This morning at breakfast, my husband put on a Santana CD that we discovered in a box. With a whoosh, the music from the 60’s carried me back to my primary grade school and to the sleep-overs at my best friend’s house. Her name was Cotton.

Now there was an artsy family! Mrs. S and Cotton and her 2 sisters were all artists. They were always making stuff: drawings, paintings, jewelry, paper mache, macramé. They wore fashionable mini skirts, and big earrings, bikinis and low-slung blue jeans.  Mrs. S always had a book and a sketchbook by her side.   She would sit for hours at the table, smoking, sipping wine, talking about colour and travel and dreaming out the window. Rock and roll music throbbed out of the stereo. (Was it Santana?) More than once, I caught Mrs. S dancing with her boyfriend J in the smoky haze that hung in the air. The house was shabby chic, and so were their friends who dropped in. On weekends, they’d go to the drive-in movies. I admired them and their worldly life deeply. When I was 10, Cotton moved away and I lost contact with her and her family.

Nobody in my family smoked and my parents didn’t dance. My two sisters and I wore long, handmade dresses that partially covered the knee, and no jewelry. Sure, we made stuff, too. We learned to sew, garden, and cook. Our meager record collection consisted of hymns by George Beverly Shay and Schumann’s piano concerto in A-major (a favourite to this day.) My mother rarely sat down to rest. We didn’t own a TV and on weekends, we went to church. My family hung out with hard-working, practical, (still very fun and loving) Mennonites. There just was no hope for me as a visual artist.

At first, I missed Cotton. Drawing helped me to feel a connection with her and her family, but I thought less and less about them as time passed.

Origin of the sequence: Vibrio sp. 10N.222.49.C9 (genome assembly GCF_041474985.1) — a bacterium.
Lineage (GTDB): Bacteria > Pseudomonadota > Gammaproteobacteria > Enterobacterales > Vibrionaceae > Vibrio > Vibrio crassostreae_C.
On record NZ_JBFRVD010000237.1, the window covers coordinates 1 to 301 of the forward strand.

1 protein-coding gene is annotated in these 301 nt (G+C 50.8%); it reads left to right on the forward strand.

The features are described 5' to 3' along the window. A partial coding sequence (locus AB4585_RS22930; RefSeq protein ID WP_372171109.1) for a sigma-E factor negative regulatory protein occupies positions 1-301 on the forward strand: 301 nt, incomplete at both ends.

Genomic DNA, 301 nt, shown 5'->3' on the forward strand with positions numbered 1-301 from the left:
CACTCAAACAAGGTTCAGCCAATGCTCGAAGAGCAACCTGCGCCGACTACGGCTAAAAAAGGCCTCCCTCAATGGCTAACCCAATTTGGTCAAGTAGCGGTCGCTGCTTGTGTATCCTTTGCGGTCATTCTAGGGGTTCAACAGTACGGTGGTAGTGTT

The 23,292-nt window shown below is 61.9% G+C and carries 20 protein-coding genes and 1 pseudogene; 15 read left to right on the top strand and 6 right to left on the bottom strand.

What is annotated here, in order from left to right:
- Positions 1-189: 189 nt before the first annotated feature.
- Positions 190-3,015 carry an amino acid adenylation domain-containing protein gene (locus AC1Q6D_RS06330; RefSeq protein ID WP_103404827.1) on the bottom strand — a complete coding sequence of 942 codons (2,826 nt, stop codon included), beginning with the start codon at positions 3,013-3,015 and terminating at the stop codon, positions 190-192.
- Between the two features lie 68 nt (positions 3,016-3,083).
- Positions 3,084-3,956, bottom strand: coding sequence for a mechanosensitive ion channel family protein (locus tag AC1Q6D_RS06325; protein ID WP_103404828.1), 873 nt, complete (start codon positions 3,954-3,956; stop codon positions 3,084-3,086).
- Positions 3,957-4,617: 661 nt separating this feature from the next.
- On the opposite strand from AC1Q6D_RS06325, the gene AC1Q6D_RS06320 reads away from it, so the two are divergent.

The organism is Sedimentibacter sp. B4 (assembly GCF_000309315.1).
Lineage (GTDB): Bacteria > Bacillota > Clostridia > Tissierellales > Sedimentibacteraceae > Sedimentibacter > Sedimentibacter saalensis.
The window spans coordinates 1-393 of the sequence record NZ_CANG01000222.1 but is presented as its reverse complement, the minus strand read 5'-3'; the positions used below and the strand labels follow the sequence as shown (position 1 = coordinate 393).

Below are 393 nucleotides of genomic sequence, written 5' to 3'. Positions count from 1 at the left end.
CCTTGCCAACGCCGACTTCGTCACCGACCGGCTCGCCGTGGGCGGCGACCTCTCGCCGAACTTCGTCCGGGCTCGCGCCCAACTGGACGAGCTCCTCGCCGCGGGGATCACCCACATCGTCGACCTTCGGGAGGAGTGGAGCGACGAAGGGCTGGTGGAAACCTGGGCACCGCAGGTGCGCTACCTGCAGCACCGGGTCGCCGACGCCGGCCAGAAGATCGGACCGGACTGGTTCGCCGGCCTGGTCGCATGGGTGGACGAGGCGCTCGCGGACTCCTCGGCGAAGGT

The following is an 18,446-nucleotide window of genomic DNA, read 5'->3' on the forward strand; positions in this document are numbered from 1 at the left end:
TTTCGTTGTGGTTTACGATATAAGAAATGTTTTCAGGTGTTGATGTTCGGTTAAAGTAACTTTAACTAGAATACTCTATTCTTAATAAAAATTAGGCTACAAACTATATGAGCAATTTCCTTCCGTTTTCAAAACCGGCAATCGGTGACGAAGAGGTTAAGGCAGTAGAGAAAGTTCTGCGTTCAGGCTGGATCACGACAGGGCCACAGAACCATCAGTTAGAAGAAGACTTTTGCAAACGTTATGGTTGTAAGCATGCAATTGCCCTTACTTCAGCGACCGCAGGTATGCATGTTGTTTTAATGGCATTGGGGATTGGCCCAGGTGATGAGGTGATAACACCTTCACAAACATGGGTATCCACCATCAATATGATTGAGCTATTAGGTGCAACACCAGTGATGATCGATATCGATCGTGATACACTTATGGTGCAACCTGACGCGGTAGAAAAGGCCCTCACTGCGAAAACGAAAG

Forty years later, I visited a relative in Florida. One small painting on her wall was signed Carol S. That was Cotton’s oldest sister!   My hostess had taken a painting course from her in a neighbouring town in Florida. She taught on Thursday mornings.

That Thursday, I was there early and watched Carol set up her class (Was that middle-aged woman really Carol?) before I had the nerve to interrupt her and introduce myself. There was a pause as I watched her reach far back into her memory. “Yes! You were Cotton’s friend. Of course, I remember you!”   We arranged to meet at a café the next day to talk. Cotton and her family had moved to Florida in the early 70’s. Cotton married young, but, soon after her marriage, she was coming home from working late at a restaurant and was hit by a truck and was instantly killed.  Mrs S. was also dead.

We forgot to talk about art.

It’s ironic that I end up being the artist and Cotton of the talented, stereotypically artsy family never got the chance. The injustice and mystery of it hit me anew as I listened to Santana. (What the heck does Santana have to do with reopening these memories?) To what degree did Cotton and her family nudge me into an art career? I will never know. I can just bow my head in reverence to those who cross our paths in life and silently and mysteriously change the direction of our lives or maybe they don’t.

Despite our UNartsy upbringing, three of us four siblings ended up in a career in the fine arts. Who’s to say what the artistic temperament is?

I really must get back to work in the studio.